On 8 April 2010 the Equality Act received Royal Assent after completing its parliamentary process on 6 April when MPs approved all the Lords amendments. The Equality Act contains a series of measures for tackling inequalities which the Equality and Human Rights Commission considers will help Britain to become a fairer society.
Some of the specific measures in the bill, which the Commission has supported, include:
Making the law easier to understand and implement by simplifying 116 pieces of equality legislation into a single Act for individuals, public authorities and private organisations.
Giving people the right not to be treated less favourably by public authorities because of their age, religion or belief, sexual orientation, or transgender status; as well as their disability, gender, or race which were already covered.*
Extending anti-age discrimination rules to include goods, facilities and services, thereby stopping people being unfairly refused insurance or medical treatments based on what age they are, for example.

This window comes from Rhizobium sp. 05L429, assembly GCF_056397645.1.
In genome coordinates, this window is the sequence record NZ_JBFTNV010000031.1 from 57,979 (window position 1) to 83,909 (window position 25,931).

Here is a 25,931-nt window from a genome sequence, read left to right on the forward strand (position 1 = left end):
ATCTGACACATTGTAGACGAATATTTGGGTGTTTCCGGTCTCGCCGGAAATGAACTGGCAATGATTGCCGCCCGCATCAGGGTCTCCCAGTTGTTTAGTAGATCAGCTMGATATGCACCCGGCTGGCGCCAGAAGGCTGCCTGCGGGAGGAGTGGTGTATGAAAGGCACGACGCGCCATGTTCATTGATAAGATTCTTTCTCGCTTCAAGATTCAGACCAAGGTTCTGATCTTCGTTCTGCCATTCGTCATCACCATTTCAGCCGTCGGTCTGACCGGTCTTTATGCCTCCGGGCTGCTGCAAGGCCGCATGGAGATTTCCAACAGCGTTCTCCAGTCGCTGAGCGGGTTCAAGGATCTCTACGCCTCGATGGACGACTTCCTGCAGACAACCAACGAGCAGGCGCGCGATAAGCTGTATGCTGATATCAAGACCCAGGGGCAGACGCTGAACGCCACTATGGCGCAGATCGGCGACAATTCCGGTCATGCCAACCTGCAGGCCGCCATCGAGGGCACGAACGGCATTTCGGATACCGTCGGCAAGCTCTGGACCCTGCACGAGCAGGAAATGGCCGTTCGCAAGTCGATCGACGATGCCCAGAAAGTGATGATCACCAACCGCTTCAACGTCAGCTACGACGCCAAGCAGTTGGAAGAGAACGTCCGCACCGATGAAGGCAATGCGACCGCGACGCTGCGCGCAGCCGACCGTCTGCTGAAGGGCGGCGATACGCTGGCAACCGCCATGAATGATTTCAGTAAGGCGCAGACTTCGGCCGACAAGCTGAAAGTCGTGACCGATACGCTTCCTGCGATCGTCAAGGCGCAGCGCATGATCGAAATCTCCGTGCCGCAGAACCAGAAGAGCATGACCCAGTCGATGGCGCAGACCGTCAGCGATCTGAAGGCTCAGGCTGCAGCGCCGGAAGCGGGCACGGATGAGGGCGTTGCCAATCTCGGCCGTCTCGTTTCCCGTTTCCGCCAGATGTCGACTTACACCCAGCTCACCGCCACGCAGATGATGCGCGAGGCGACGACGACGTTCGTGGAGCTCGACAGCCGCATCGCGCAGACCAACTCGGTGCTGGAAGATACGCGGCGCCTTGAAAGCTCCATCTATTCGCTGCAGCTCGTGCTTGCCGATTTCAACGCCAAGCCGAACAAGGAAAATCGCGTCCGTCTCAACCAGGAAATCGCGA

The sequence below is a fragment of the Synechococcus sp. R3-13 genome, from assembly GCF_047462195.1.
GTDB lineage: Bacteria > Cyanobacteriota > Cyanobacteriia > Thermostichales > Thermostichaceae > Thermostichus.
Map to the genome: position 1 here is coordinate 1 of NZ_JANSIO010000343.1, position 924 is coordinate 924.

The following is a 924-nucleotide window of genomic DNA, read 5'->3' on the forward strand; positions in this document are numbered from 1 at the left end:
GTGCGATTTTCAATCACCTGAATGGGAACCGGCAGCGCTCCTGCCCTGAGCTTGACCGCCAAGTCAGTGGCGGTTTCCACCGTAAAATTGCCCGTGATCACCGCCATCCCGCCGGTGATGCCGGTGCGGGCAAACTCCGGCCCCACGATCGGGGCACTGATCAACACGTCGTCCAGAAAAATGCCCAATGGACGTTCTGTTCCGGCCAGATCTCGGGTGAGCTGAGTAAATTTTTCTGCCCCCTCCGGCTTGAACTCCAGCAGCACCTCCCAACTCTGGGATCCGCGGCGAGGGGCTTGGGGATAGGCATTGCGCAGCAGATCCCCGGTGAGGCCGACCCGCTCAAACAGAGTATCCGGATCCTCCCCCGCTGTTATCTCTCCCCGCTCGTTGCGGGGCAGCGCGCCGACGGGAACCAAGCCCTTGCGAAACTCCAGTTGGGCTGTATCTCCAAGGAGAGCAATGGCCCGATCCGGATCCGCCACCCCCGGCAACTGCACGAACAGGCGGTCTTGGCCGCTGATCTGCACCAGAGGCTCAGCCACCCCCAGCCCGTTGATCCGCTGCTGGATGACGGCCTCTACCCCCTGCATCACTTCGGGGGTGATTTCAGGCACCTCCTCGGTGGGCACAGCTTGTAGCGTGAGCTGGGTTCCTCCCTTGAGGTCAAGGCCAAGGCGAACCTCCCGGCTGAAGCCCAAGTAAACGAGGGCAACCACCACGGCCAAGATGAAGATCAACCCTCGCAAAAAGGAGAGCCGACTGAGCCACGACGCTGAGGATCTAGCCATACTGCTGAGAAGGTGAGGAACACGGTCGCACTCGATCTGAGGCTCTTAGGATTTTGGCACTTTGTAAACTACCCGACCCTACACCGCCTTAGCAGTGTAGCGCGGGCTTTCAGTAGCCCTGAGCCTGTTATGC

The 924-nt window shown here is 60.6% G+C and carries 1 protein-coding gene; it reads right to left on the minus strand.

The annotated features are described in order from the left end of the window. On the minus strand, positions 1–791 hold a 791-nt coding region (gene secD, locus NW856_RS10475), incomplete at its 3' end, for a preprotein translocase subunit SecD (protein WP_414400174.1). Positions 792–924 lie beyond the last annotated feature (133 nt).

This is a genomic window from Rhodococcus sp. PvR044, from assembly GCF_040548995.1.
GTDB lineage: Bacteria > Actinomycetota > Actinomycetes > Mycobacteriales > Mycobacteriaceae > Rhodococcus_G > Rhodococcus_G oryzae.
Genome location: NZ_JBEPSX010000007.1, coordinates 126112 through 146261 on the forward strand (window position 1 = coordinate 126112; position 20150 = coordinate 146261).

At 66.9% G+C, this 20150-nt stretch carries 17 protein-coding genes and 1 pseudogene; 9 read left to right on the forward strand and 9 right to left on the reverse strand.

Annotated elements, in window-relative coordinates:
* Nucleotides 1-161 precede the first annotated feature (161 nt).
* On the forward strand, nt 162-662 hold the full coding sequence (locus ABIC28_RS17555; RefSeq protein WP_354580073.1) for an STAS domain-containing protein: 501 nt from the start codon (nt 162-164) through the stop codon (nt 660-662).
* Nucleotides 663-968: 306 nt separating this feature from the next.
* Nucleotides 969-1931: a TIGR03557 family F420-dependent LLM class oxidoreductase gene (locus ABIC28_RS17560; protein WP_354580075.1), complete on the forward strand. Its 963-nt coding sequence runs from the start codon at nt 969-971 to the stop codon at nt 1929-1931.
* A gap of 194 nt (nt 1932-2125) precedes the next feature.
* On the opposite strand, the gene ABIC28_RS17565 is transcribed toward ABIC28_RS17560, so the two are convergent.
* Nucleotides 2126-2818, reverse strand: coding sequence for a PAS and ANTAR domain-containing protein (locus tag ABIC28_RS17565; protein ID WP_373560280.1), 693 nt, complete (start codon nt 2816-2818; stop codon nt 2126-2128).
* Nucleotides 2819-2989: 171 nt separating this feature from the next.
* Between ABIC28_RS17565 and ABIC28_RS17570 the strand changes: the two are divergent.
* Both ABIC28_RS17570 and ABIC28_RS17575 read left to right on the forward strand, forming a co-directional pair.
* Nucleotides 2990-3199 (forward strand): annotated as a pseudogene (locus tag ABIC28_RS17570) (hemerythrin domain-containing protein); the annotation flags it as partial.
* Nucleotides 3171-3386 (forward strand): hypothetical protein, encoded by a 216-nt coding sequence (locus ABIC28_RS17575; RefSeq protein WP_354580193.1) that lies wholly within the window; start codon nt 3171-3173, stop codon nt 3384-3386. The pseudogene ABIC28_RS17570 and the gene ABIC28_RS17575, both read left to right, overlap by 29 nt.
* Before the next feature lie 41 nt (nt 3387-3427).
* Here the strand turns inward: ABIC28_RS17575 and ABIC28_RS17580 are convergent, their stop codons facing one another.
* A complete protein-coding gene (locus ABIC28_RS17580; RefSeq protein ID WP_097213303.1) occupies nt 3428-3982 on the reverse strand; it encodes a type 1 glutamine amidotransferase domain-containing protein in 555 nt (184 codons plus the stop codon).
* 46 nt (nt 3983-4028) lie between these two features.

Trevor Phillips, chair of the Commission said:
“Simplifying legislation and extending protection to a wide range of groups that face discrimination will help Britain become a fairer society, improve public services, and help business perform well.
“The Commission’s role now is to make sure the legislation works in practice, by explaining what it means, how it should work, and ultimately, using our powers to help right any wrongs.
“We’re already working on Codes and Guidance that set out what the new legislation does for employers, public services and the people of Britain.”
Guidance: Equality Act 2010
Here you will find guidance and good practice to help you understand and use forthcoming Equality Act law. We currently have guidance for employers, workers, service users and service providers.
View the guidance on the Equality and Human Rights Commission website.
Equality Act 2010: Consultations